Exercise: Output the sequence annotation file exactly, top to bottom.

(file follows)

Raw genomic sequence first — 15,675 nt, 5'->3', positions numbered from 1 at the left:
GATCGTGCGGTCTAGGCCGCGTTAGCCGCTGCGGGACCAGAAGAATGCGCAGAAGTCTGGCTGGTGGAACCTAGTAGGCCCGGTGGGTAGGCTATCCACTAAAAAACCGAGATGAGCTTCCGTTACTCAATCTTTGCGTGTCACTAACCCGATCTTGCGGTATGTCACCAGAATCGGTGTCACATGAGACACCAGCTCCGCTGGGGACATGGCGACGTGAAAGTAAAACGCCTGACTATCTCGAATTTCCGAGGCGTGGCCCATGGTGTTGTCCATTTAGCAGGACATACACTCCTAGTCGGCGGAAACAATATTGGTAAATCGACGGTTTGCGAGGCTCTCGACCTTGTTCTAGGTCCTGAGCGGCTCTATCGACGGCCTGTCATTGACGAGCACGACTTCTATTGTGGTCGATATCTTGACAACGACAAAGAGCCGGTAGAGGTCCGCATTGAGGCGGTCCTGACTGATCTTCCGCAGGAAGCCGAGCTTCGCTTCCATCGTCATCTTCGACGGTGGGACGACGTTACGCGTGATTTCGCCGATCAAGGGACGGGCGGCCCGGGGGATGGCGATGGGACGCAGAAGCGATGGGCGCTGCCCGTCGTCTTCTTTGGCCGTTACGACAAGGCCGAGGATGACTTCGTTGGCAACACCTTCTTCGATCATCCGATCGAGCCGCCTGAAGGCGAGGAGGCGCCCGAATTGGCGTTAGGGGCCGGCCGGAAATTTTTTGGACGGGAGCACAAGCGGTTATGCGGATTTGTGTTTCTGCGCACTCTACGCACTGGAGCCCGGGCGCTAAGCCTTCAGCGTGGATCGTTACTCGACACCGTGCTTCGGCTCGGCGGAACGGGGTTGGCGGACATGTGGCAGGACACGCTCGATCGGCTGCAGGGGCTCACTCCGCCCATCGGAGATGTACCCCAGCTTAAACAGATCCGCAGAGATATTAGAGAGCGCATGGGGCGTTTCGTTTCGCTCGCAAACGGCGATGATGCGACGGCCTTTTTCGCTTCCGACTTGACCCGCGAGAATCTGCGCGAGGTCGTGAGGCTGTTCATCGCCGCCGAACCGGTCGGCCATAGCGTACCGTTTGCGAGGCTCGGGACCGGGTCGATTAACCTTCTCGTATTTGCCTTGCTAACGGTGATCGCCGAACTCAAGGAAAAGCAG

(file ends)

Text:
Raw genomic sequence first — 15,675 nt, 5'->3', positions numbered from 1 at the left:
GATCGTGCGGTCTAGGCCGCGTTAGCCGCTGCGGGACCAGAAGAATGCGCAGAAGTCTGGCTGGTGGAACCTAGTAGGCCCGGTGGGTAGGCTATCCACTAAAAAACCGAGATGAGCTTCCGTTACTCAATCTTTGCGTGTCACTAACCCGATCTTGCGGTATGTCACCAGAATCGGTGTCACATGAGACACCAGCTCCGCTGGGGACATGGCGACGTGAAAGTAAAACGCCTGACTATCTCGAATTTCCGAGGCGTGGCCCATGGTGTTGTCCATTTAGCAGGACATACACTCCTAGTCGGCGGAAACAATATTGGTAAATCGACGGTTTGCGAGGCTCTCGACCTTGTTCTAGGTCCTGAGCGGCTCTATCGACGGCCTGTCATTGACGAGCACGACTTCTATTGTGGTCGATATCTTGACAACGACAAAGAGCCGGTAGAGGTCCGCATTGAGGCGGTCCTGACTGATCTTCCGCAGGAAGCCGAGCTTCGCTTCCATCGTCATCTTCGACGGTGGGACGACGTTACGCGTGATTTCGCCGATCAAGGGACGGGCGGCCCGGGGGATGGCGATGGGACGCAGAAGCGATGGGCGCTGCCCGTCGTCTTCTTTGGCCGTTACGACAAGGCCGAGGATGACTTCGTTGGCAACACCTTCTTCGATCATCCGATCGAGCCGCCTGAAGGCGAGGAGGCGCCCGAATTGGCGTTAGGGGCCGGCCGGAAATTTTTTGGACGGGAGCACAAGCGGTTATGCGGATTTGTGTTTCTGCGCACTCTACGCACTGGAGCCCGGGCGCTAAGCCTTCAGCGTGGATCGTTACTCGACACCGTGCTTCGGCTCGGCGGAACGGGGTTGGCGGACATGTGGCAGGACACGCTCGATCGGCTGCAGGGGCTCACTCCGCCCATCGGAGATGTACCCCAGCTTAAACAGATCCGCAGAGATATTAGAGAGCGCATGGGGCGTTTCGTTTCGCTCGCAAACGGCGATGATGCGACGGCCTTTTTCGCTTCCGACTTGACCCGCGAGAATCTGCGCGAGGTCGTGAGGCTGTTCATCGCCGCCGAACCGGTCGGCCATAGCGTACCGTTTGCGAGGCTCGGGACCGGGTCGATTAACCTTCTCGTATTTGCCTTGCTAACGGTGATCGCCGAACTCAAGGAAAAGCAG